2. It’s a mix of art and science

If you’ve ever smoked a brisket – or watched someone do it – you know there’s no such thing as “set it and forget it.” Sure you have a basic plan and set of guidelines (your “roadmap”): how you should trim the meat, what seasonings you will apply, the temperature at which you want to cook the meat, and roughly how long it should take. But along the way, lots can happen that require you to make some on the fly adjustments: the meat doesn’t seem to be cooking evenly, it starts to rain, the fire is dying out earlier than expected or even worse the fire gets too hot and catches your meat on fire.

The same is true in digital transformation. No matter how well you plan your journey, there will be some external factors and surprises that force you to improvise. What if your lead technology architect leaves to pursue a new gig right as you start your journey? What if your core technology investment gets purchased by a different enterprise software company? What if user acceptance testing for your new digital platform is slated to take place in the middle of a pandemic? These things happen, and they often happen at the worst possible time.

It’s the job of a transformation leader to adjust and play the hand you’ve been dealt. Just like the pitmaster making dozens of small decisions to produce a great brisket, great digital transformation leaders have good instincts and know how to adapt with shifting organizational priorities and changing industry dynamics.

3. Simplicity is your friend

When speaking at conferences or working with clients, I’m often asked the questions, “Why are the stats so bad? Why do so many Transformation projects fail?” While there are dozens of reasons projects fail, the one that I see most frequently is over-complicating the project. You see, most transformation projects start with a simple vision or set of objectives, whether focused on cost-cutting, the development of new capabilities, or the modernization of an organization’s tech stack. But more often than not, those simple visions get hijacked into convoluted technology exercises. Put another way, the noise and complexity of transformation often results in the project managing you instead of the other way around.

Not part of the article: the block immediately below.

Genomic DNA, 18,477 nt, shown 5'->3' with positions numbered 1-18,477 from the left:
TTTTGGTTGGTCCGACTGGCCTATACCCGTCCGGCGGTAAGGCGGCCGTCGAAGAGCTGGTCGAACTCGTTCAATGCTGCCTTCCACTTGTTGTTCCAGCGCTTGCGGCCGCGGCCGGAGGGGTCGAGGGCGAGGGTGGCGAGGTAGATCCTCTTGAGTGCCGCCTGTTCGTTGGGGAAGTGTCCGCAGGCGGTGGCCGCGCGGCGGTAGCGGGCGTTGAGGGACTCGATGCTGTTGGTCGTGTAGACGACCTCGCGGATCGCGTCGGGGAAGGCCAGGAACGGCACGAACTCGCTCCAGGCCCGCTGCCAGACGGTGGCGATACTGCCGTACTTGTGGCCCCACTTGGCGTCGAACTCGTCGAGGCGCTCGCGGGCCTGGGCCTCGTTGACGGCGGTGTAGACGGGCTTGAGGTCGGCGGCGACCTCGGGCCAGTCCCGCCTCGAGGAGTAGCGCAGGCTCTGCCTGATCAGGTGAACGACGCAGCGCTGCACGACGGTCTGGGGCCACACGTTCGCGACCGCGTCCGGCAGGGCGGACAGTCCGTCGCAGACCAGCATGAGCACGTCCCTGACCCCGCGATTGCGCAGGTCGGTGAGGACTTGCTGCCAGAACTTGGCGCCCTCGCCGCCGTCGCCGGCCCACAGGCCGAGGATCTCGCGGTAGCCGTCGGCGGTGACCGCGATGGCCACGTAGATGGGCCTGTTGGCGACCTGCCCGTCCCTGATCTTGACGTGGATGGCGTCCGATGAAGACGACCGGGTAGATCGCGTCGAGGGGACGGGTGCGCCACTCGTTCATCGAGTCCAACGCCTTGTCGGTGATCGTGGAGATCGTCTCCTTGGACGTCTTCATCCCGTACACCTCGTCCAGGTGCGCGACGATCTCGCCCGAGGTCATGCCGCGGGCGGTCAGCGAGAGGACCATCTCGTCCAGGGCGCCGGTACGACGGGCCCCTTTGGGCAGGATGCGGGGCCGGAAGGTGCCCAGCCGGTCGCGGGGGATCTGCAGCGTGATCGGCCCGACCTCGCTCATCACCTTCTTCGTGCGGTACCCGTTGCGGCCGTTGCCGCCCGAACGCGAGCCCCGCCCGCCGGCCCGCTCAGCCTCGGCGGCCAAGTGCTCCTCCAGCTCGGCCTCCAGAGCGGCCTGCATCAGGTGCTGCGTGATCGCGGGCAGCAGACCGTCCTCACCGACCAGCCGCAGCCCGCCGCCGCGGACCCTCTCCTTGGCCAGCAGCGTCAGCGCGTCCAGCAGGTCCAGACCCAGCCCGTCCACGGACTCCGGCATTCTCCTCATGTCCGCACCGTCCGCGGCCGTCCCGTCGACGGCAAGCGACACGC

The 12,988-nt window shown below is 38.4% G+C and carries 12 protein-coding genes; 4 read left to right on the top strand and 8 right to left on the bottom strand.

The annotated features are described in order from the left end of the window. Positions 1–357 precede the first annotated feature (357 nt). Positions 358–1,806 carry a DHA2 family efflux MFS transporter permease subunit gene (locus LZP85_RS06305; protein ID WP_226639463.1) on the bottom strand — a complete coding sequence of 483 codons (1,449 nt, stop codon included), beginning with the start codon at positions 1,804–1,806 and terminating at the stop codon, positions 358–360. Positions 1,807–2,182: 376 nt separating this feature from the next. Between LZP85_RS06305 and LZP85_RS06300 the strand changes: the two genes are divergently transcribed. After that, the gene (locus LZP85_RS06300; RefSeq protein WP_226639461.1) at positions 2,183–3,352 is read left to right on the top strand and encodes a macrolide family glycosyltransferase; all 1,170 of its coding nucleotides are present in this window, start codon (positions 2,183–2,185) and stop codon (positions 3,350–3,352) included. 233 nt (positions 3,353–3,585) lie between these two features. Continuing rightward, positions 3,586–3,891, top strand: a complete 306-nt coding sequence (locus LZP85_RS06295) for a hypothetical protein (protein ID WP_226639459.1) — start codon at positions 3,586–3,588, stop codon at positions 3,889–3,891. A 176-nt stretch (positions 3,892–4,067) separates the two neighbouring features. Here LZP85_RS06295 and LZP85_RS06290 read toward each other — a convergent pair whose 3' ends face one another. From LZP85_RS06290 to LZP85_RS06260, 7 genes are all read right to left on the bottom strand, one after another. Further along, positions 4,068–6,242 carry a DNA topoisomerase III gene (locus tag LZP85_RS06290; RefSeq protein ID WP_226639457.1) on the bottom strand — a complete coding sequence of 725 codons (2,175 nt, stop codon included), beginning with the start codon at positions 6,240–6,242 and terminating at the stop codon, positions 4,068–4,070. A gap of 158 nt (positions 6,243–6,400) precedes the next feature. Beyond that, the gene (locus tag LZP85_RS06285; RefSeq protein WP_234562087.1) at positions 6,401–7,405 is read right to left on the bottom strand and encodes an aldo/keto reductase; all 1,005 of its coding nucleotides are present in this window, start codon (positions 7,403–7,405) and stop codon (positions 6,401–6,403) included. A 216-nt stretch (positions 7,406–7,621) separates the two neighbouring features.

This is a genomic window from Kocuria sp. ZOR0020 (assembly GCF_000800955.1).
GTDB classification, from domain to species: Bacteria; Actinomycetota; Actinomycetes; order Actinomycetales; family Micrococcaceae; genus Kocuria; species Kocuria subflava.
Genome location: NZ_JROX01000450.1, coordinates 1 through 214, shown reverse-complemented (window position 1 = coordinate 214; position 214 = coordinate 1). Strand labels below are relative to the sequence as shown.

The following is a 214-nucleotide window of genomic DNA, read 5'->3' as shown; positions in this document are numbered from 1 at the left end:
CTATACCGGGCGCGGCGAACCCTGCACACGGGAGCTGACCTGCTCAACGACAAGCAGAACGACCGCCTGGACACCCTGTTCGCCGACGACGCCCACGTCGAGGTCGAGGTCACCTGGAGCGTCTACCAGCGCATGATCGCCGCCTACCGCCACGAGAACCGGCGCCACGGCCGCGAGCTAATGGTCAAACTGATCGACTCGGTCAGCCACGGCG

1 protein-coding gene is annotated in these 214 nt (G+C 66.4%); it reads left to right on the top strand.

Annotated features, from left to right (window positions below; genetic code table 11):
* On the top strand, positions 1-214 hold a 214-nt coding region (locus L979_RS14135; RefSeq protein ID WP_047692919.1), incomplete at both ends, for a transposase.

So how do you avoid that fate? K.I.S.S. Keep it simple, stupid! For all the glory and fanfare surrounding some of the best barbecue joints in Texas, most of them put just two seasonings on their brisket: salt and pepper. Simple ingredients cooked perfectly yield a much better product than a 50-step process with 25 ingredients. The lesson is simple: focus on simple objectives and simple outcomes. Be relentlessly skeptical of efforts to expand your scope or over-complicate your approach. Whether you’re smoking a great brisket or delivering game-changing transformation for your organization, simplicity is king.

4. You have to be comfortable with fire(s)

You can’t create great smoke without a well-built (and well-maintained) fire. As any barbecue enthusiast will tell you, starting and sustaining a good fire requires skill, patience, and attention to detail. But even the best pitmaster will experience flare-ups during the cooking process. Identifying and managing those flare-ups is critical in order to keep the temperature constant and deliver that perfectly smoked brisket.